November 18, 2022
A New York Historical Society “Women’s History Salon” featuring Allison Gilbert, Julie Golia, Brooke Kroeger (moderator)
On November 18, 2022, the Center for Women’s History of the New York Historical Society offered a “women’s history salon” about newspaper columnists who wrote for the women’s pages. Featured were Allison Gilbert, co-author of a warmly received new biography of Elsie Robinson, a once popular but now forgotten columnist of the Hearst empire, and Julie Golia, who examines the history of pre-Internet age advice columnists in her book Newspaper Confessions. I was asked to moderate their conversation and happily did so. We focused on the long-forgotten Robinson, whose widely syndicated columns appeared between 1920 and her death in 1956, and “Princess Mysteria” of the Chicago Defender, one of six writers Golia showcased in her fine book. The Mysteria columns appeared from 1920 until her death a decade later.
It seemed important to me to point out that by the time Robinson and Mysteria come along, advice columns by women writers had been a mass circulation newspaper fixture for 65 years. Jane Cunningham Crowley—pen name was Jennie June—is credited with introducing the concept in 1856 with her “Gossip With and For Ladies” in the New York Dispatch, promoted as a column about “fashion and other matters of interest to the fair.”
Two years later, Crowley’s column moved to a paper called The Sunday Times (not to be confused with the New York Times), by then called “Parlor and Sidewalk Gossip.”
In the early years of mass media, women who sought careers in newspapering had only a few possibilities beyond piece work (which sometimes included reporting from conflict zones around the world, it should be pointed out.) From the start, a rarified few—very few— could leap over all the gender barriers to command the full respect of the men in charge. Margaret Fuller at the New York Tribune most readily comes to mind as does Midy Morgan at the New York Times. In 1840, Horace Greeley handed full rein to Fuller, already a revered intellectual, to write about whatever she wanted to write about on his paper’s front page. She continued to do so until her tragic death in 1850. Morgan, who took up journalism at forty, garnered man-sized respect for her expertise and reporting on —wait for it— the livestock industry from 1869 until she died in 1892.
From 1850 to the mid-1880s, the other established escape from the women’s pages was what I would call the “one woman—or none—per publication,” the specialty acts. First came the travel and Washington-based woman correspondents, the format that put Mary Clemmer, Grace Greenwood and Gail Hamilton way out in front. (See above what Clemmer, signed M.C.A. when she still used Ames in her byline, told the readers of the Springfield Republican about what most of her woman colleagues in D.C. were consigned to produce.) Significantly, Greenwood and Hamilton escaped that party-writer fate by starting their careers writing for the abolition press, where they could demonstrate their intellect and range. In Fuller’s generation, Lydia Maria Child had modeled that strategy after years of popular work aimed at the women’s sphere.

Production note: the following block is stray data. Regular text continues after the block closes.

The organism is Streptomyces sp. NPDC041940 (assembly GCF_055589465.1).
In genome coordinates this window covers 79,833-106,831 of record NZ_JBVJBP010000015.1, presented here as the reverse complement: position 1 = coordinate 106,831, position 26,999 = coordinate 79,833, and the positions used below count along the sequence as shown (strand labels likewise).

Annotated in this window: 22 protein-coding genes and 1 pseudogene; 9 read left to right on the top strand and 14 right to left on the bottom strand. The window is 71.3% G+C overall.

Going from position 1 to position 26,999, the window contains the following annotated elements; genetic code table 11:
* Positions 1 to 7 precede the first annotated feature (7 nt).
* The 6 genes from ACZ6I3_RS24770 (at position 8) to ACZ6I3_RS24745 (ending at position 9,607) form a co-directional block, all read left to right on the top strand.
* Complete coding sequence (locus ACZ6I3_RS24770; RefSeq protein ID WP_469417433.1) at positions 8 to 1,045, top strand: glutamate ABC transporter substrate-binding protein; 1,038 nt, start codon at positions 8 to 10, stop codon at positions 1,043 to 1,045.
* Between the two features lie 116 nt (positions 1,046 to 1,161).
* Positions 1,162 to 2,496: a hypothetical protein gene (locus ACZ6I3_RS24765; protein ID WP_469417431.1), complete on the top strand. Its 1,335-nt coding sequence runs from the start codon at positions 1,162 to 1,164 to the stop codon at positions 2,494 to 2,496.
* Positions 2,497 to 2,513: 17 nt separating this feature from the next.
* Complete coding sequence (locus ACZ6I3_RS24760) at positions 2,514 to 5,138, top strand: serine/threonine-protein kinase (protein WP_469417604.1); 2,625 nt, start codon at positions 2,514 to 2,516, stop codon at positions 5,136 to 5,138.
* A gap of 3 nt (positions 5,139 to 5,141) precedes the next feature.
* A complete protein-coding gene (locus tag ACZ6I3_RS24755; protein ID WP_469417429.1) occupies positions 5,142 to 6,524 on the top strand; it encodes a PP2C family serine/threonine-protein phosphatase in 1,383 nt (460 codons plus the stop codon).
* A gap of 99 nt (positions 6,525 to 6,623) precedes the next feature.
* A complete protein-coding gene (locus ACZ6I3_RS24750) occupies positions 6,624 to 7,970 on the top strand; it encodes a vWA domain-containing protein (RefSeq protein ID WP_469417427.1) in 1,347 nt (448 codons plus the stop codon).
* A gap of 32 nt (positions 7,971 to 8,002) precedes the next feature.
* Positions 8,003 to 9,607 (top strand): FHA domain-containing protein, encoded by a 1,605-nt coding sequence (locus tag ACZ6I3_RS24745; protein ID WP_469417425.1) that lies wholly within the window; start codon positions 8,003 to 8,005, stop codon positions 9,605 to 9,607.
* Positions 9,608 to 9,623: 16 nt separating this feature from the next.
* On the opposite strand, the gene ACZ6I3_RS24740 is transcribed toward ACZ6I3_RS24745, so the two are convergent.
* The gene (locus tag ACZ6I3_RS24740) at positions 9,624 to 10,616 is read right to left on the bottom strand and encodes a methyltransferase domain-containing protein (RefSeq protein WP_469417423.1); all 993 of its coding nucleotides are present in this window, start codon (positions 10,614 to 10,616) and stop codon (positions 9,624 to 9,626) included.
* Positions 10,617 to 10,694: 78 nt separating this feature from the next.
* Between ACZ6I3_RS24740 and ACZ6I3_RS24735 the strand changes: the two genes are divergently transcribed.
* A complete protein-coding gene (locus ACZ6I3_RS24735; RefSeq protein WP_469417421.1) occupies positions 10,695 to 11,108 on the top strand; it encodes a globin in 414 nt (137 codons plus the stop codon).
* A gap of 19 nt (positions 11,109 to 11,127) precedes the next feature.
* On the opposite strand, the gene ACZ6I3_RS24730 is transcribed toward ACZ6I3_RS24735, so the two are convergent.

In the 1880s, the “stunt girls” emerged, led by Nellie Bly. This circulation-boosting phenomenon lasted less than a decade and played out from over-exposure. The sob-sisters, a new ghetto replaced stunt work, again, not glued to the women’s pages, but similarly destined to disappear. Not until the rarified “front page girls” come along in the 1920s did a few women, like Ishbel Ross of the New York Herald Tribune, gain the chance to show a “real” reporter’s full range.
So by and large, the women’s pages provided the only opportunity for steady work available to most women. In that corral, the best of those so positioned made the most of their delimited opportunity. In the 1880s and 1890s, columnists with singular woman’s voices turn up at papers across the country, led by the most popular of all, Dorothy Dix, whose advice column began in 1896 and quickly earned national syndication. Behind her was Winifred Black (who began as Annie Laurie, the West Coast Nellie Bly). Black died in 1936 and Dix in 1951. Elsie Robinson joins this trio in 1920 and the renowned mentalist Princess Mysteria, in 1921. You’ll want to read up on both of these fascinating characters in Gilbert’s and Golia’s books. Until then, this “Chickie” page (really, from the title of a featured serial, I take it) from the Fort Worth Record of Sept. 22, 1925—with the columns of Dix, Black and Robinson in their heyday all on display and Mysteria’s “Advice to the Wise and the Otherwise” in the Defender, will have to hold you.